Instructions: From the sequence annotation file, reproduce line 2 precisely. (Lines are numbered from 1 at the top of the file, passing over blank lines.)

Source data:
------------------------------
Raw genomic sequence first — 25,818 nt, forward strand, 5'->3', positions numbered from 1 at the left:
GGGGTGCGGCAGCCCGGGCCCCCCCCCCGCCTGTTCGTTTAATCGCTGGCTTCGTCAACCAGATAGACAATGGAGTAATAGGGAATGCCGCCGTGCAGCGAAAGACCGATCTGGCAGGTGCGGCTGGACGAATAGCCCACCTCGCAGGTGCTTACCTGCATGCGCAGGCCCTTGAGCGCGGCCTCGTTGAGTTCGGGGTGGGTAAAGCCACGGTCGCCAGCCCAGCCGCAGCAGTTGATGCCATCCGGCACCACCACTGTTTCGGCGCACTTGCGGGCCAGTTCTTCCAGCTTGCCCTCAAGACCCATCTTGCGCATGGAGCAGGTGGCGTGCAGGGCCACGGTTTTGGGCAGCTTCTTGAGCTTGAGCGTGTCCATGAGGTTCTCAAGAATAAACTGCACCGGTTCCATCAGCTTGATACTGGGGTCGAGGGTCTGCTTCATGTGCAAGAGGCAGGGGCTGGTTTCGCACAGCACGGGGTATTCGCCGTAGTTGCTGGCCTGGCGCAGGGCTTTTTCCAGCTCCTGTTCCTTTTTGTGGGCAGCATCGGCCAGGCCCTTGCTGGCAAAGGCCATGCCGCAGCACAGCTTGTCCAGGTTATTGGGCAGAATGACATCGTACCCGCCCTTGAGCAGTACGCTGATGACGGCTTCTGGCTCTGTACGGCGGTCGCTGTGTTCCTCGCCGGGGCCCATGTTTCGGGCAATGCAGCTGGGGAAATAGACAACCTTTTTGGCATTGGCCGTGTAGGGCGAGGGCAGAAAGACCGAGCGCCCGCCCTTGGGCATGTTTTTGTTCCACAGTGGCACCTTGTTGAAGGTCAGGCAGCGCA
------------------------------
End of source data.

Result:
GGGGTGCGGCAGCCCGGGCCCCCCCCCCGCCTGTTCGTTTAATCGCTGGCTTCGTCAACCAGATAGACAATGGAGTAATAGGGAATGCCGCCGTGCAGCGAAAGACCGATCTGGCAGGTGCGGCTGGACGAATAGCCCACCTCGCAGGTGCTTACCTGCATGCGCAGGCCCTTGAGCGCGGCCTCGTTGAGTTCGGGGTGGGTAAAGCCACGGTCGCCAGCCCAGCCGCAGCAGTTGATGCCATCCGGCACCACCACTGTTTCGGCGCACTTGCGGGCCAGTTCTTCCAGCTTGCCCTCAAGACCCATCTTGCGCATGGAGCAGGTGGCGTGCAGGGCCACGGTTTTGGGCAGCTTCTTGAGCTTGAGCGTGTCCATGAGGTTCTCAAGAATAAACTGCACCGGTTCCATCAGCTTGATACTGGGGTCGAGGGTCTGCTTCATGTGCAAGAGGCAGGGGCTGGTTTCGCACAGCACGGGGTATTCGCCGTAGTTGCTGGCCTGGCGCAGGGCTTTTTCCAGCTCCTGTTCCTTTTTGTGGGCAGCATCGGCCAGGCCCTTGCTGGCAAAGGCCATGCCGCAGCACAGCTTGTCCAGGTTATTGGGCAGAATGACATCGTACCCGCCCTTGAGCAGTACGCTGATGACGGCTTCTGGCTCTGTACGGCGGTCGCTGTGTTCCTCGCCGGGGCCCATGTTTCGGGCAATGCAGCTGGGGAAATAGACAACCTTTTTGGCATTGGCCGTGTAGGGCGAGGGCAGAAAGACCGAGCGCCCGCCCTTGGGCATGTTTTTGTTCCACAGTGGCACCTTGTTGAAGGTCAGGCAGCGCA